readily available for the manufacture of bronze, brass was little used
except where its golden colour was required. The Greeks knew brass as
‘oreichalcos’, a brilliant and white copper.
Several Roman writers refer to brass,
calling it ‘Aurichalum’. It was used for the production of coinage such as
sesterces and many Romans also liked it especially for the production of
golden coloured helmets. They used grades containing from 11 to 28 per cent
of zinc to obtain decorative colours for all types of ornamental jewellery.
For the most ornate work the metal had to be very ductile and the
composition preferred was 18%, nearly that of the 80/20 gilding metal still
Before the 18th century, zinc metal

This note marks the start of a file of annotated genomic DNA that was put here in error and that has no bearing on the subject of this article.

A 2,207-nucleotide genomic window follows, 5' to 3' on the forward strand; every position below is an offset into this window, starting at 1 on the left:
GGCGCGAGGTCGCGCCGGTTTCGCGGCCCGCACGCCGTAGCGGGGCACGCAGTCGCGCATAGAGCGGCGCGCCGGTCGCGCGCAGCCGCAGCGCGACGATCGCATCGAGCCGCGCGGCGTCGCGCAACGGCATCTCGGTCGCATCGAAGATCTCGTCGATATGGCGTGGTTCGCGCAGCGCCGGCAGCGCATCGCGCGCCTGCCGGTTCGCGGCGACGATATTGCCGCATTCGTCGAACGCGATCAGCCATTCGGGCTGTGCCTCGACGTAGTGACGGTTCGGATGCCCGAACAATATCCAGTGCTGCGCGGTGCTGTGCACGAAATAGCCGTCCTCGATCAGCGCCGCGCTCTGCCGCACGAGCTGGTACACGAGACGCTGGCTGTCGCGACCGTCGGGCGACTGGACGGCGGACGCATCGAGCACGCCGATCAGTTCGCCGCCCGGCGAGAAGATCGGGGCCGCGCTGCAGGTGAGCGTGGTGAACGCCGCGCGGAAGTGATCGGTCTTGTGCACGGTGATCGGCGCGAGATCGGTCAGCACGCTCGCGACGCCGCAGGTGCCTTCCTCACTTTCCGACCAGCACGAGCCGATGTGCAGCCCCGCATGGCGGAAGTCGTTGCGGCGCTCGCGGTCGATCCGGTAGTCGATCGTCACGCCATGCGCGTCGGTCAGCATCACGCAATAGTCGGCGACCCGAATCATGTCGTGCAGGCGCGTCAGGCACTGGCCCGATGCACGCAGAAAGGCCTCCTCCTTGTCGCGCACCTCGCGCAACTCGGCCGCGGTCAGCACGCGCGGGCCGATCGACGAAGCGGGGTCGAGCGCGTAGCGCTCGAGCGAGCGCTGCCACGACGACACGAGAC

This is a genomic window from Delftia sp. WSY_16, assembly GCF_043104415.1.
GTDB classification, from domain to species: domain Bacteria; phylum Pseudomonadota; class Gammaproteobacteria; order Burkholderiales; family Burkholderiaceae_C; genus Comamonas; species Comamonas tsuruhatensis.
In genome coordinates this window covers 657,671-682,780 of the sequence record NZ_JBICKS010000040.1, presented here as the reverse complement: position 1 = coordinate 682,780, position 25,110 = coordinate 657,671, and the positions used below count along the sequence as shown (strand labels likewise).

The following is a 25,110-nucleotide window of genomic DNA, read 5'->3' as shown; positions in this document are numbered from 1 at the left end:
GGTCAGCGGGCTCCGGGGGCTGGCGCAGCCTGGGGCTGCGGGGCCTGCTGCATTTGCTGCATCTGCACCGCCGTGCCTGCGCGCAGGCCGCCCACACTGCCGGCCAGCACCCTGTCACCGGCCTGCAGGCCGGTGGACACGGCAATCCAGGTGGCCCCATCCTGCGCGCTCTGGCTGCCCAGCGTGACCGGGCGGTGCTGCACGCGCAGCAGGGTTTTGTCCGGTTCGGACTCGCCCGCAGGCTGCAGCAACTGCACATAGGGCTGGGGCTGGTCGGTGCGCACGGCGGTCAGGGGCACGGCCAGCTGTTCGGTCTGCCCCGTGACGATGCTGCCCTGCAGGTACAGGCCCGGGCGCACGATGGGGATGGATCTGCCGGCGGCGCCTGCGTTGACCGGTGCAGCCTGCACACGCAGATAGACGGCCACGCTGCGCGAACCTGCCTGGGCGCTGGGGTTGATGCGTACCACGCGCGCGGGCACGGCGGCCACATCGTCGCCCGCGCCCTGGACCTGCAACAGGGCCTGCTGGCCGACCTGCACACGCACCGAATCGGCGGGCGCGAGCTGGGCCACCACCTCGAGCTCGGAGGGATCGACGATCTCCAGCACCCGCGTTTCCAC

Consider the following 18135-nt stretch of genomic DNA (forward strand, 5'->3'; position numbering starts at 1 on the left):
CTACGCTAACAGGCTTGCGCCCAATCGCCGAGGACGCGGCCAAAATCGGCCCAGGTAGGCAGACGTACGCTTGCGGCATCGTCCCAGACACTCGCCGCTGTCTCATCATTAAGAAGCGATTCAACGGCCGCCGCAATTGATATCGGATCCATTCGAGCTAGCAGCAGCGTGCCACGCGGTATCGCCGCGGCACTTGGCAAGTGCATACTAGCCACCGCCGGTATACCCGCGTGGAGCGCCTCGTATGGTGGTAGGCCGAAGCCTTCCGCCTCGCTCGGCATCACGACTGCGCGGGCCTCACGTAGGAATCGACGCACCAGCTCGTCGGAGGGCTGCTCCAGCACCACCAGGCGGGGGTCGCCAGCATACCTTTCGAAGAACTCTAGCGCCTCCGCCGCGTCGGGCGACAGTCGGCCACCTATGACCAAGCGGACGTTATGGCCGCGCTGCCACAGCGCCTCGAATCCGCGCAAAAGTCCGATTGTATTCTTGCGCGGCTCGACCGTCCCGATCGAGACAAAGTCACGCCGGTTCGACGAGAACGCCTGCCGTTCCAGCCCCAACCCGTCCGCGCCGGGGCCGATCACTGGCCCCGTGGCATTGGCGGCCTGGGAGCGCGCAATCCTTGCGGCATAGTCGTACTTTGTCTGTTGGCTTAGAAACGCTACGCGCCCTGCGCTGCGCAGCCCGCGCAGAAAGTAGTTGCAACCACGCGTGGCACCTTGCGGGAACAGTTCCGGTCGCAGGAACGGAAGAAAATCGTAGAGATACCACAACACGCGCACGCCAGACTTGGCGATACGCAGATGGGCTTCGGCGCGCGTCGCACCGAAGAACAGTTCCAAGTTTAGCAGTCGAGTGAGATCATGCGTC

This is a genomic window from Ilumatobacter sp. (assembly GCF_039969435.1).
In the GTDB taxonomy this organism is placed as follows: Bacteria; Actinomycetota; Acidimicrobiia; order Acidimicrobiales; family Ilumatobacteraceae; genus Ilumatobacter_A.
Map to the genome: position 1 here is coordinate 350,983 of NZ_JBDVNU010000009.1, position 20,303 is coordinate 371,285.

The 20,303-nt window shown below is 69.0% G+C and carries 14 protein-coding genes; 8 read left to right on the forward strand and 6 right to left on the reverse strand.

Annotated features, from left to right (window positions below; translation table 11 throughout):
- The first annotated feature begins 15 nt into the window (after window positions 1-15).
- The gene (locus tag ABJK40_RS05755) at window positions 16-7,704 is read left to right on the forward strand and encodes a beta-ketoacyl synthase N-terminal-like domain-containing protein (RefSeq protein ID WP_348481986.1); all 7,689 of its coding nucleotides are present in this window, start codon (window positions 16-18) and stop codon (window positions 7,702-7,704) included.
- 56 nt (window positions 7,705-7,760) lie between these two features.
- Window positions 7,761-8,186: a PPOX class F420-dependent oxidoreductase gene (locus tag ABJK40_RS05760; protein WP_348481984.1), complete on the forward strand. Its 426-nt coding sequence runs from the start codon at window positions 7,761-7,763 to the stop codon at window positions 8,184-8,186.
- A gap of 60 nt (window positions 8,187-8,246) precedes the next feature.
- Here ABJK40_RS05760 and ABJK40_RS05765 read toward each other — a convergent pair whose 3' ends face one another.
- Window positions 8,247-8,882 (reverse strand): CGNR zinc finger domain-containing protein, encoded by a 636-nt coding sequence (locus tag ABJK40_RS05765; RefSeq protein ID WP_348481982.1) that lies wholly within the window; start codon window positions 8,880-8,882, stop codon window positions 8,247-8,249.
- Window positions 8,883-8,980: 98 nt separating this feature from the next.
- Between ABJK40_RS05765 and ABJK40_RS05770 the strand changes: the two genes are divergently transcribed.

could not be produced in
Europe, since it melts at 420oC
and boils at about 950oC,
below the temperature needed to reduce zinc oxide with charcoal. In the
absence of native zinc it was necessary to make brass
by mixing ground smithsonite ore (calamine) with copper and heating
the mixture in a crucible. The heat was sufficient to reduce the ore to
metallic state but not melt the copper. The vapour from the zinc permeated
the copper to form brass, which could then be melted to give a uniform
Up to Elizabethan times most supplies
Cologne (Cullen Plate) on the Rhine since there were good copper deposits in
and Calamine, the zinc ore, up the
River at Aachen. Cast brass plates were poured to 3 to 5mm thickness with a
composition approximately 66/34. These were hammered and planished to give
a smooth surface for engraving and enamelling on plates up to 900 x 900mm
(3ft square). Larger monuments were made by matching plates side by side
with care for continuity of the artwork. By the end of the 16th